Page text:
The art of being a concertgoer

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The art of being a concertgoer

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Six60 at Eden Park
Six60 were the main act performing at Eden Park on 24 April to a sell-out crowd of about 50,000 people - the first music concert held at the iconic sports venue

We are on our summer break and the editorial office is closed until 17 January. In the meantime, please enjoy our Summer Hiatus series, an eclectic mix from our news and clinical archives and articles from The Conversation throughout the year. This article was first published in the 12 May edition


Attending a packed rock concert requires concentration, if you want to avoid getting hit by flailing objects and people, writes Zahra Shahtahmasebi

No sooner had we found the perfect spot... than a group of very tall people materialised in front of us

COVID-19 lockdowns and so­cial distancing have made big musical events a rarity, so arriving at Auckland’s Eden Park to watch Six60 on a Saturday night with 50,000 other people was an amazing, if not surreal, experience.

The historic night – the first concert to be held in New Zealand’s largest sports stadium – opened with local acts, including Sir Dave Dobbyn and Drax Project.

Maybe I’ve just forgotten what it’s like to be in a crowd of that size, but it felt like I’d never seen a place so packed. Being at Mt Smart for U2 two years ago could not compare.

As we walked into the stadium, our posse of four had one simple goal: get as close to the stage as physically possible. This was no small feat.

Starting from the back of the general admission area, we held hands to prevent losing anyone in the swarm, slowly snaking our way through the crowd as Dave Dobbyn belted out “Slice of Heaven”.

Every now and again, we’d stop, deciding not to push our luck, thinking we’d made it far enough.

But then we’d see a gap in the hordes up ahead and would push forward again.

Perhaps it was punishment for our greed, because no sooner had we found the perfect spot, just in time for Drax Project to take the stage, than a group of very tall people materialised in front of us.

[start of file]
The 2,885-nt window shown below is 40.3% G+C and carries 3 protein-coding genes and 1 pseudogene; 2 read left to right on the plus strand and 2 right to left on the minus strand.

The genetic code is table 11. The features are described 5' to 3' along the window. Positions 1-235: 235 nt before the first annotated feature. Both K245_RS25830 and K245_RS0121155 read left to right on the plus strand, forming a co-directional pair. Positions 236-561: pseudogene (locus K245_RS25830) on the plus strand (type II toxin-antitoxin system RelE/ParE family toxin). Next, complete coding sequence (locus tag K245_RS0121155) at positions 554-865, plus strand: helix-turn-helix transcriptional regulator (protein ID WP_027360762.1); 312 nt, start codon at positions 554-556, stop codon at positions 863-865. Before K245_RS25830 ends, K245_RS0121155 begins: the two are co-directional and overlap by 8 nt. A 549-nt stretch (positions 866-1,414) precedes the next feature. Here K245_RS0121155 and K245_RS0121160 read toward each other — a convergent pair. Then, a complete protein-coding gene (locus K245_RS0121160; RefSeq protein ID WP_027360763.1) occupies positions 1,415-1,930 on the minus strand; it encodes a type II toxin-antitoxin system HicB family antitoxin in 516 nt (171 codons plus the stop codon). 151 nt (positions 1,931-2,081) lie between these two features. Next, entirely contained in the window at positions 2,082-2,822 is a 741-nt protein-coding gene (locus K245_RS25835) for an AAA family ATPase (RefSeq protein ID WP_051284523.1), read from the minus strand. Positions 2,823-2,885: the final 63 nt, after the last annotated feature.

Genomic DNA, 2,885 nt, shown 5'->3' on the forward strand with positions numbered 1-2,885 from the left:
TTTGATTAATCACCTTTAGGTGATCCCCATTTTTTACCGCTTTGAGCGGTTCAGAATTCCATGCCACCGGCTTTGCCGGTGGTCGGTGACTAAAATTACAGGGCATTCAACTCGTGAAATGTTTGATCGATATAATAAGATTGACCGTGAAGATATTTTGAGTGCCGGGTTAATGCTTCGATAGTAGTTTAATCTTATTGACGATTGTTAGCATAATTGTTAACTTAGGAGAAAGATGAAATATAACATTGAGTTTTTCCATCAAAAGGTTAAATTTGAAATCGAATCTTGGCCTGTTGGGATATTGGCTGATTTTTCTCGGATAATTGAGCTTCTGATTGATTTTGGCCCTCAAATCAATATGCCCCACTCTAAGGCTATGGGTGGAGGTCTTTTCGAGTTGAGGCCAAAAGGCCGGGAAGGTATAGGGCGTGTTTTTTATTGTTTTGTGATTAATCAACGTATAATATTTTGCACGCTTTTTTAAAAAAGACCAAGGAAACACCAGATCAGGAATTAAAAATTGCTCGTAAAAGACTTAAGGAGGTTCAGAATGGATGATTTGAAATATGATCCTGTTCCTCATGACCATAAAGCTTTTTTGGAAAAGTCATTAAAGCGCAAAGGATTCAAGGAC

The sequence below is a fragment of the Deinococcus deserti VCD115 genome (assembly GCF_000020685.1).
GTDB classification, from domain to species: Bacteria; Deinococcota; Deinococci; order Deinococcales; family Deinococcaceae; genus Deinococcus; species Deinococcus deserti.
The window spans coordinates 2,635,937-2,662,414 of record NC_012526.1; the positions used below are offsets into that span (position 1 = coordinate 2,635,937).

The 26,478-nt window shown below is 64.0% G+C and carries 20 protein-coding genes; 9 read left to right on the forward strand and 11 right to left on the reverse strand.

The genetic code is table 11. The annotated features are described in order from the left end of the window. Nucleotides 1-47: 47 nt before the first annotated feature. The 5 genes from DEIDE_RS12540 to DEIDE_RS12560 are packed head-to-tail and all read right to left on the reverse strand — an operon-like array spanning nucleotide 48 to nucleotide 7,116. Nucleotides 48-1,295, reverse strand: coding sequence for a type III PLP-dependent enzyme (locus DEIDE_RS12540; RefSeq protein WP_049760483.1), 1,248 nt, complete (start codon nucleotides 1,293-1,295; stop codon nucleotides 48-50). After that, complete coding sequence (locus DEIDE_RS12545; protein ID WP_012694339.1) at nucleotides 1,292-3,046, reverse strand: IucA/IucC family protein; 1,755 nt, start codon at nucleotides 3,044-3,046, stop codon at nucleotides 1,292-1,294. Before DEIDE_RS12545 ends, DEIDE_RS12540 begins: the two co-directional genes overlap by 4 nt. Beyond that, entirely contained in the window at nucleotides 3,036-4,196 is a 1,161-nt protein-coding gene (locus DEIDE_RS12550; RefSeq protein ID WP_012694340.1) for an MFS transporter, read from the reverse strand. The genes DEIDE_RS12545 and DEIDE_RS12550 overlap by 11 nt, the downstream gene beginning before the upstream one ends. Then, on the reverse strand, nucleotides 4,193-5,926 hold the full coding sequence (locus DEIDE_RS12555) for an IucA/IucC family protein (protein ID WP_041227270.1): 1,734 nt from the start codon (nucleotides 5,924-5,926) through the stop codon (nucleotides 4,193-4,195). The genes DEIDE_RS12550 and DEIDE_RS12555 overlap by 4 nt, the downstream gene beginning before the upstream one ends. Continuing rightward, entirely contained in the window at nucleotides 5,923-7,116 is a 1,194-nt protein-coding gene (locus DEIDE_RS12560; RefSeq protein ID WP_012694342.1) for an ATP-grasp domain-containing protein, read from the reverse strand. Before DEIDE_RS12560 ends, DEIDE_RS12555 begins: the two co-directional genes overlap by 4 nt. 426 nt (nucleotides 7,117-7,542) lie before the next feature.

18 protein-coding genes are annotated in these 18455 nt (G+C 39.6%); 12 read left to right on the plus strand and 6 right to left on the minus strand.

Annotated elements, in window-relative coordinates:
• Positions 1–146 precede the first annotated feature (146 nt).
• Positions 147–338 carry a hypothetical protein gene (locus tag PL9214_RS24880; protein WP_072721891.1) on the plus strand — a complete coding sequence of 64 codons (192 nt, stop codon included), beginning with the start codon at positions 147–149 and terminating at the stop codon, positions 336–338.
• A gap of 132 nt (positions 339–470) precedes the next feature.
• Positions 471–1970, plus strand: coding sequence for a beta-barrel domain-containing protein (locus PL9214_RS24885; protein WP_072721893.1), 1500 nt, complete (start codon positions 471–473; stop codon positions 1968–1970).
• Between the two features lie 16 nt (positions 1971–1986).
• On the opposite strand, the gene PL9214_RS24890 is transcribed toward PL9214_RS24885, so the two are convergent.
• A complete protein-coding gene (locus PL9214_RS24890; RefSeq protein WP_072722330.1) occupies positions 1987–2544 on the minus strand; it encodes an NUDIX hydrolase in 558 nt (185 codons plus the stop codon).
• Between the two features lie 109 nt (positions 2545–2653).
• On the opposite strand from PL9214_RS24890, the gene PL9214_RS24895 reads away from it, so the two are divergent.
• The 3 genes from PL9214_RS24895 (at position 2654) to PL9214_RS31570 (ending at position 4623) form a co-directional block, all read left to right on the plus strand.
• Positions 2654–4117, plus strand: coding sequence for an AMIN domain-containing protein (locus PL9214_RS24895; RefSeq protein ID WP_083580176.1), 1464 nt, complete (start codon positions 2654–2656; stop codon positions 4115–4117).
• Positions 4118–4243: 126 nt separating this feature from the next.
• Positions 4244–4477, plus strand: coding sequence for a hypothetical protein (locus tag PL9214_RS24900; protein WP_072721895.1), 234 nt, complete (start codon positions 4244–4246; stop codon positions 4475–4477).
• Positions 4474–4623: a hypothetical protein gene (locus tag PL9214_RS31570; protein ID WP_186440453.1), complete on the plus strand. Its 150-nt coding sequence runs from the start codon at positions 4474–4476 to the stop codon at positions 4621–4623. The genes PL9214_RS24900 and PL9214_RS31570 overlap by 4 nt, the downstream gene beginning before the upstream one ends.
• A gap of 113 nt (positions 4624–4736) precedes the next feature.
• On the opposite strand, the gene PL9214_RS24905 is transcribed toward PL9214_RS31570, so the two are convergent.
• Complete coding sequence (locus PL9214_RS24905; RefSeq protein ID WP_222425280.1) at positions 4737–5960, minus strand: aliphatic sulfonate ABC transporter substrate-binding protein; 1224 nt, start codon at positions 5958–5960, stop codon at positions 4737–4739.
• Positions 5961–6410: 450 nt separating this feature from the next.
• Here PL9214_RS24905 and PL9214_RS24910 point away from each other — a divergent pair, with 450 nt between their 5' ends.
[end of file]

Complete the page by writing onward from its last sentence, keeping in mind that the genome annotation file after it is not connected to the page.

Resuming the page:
We had just spent the last hour working towards our perfect view of the stage, and now it was blocked.

It made me consider campaigning for a rule that the general admission area should be regulated in height order of attendees.

To make matters worse, one of the gang of giants was wearing a back­pack. Totally unaware of how much space he was taking up, every time he moved, or bent over, he shoved me in the face with his backpack. How he even managed to get that bag through the security gates is beyond me.

A certain art comes with being a concertgoer. It starts with common courtesy: not wearing a backpack, for one thing. Generally being aware of your surroundings is another.

I mean, when the lead singer is yelling at you to “put your hands in the air”, short of flinging up your arms and accidentally knocking out the person next to you (accidentally on purpose if a certain tall person with a backpack on is in the vicinity), it is not as simple a manoeuvre as one would expect.

You have to be nimble, dodging said backpacks, avoiding being drenched with beer as people crash through the crowds, their trays of drinks flailing... This is not easy when you’re packed in like sardines.

It takes a lot of concentration to catch the drunk who keeps collapsing beside you, dance without sticking an elbow into someone’s eye or standing on another person’s foot, and at the same time, remember all the words to the hits.

It may mean almost getting knocked over countless times, but at least you’re improving your awareness and balance skills. It’s all part of the experience, and I wouldn’t have it any other way.

To be attending a concert at all feels like a privilege.

Screaming yourself hoarse to songs written and performed by our very own musical talent – that’s a feeling that can’t be beat.


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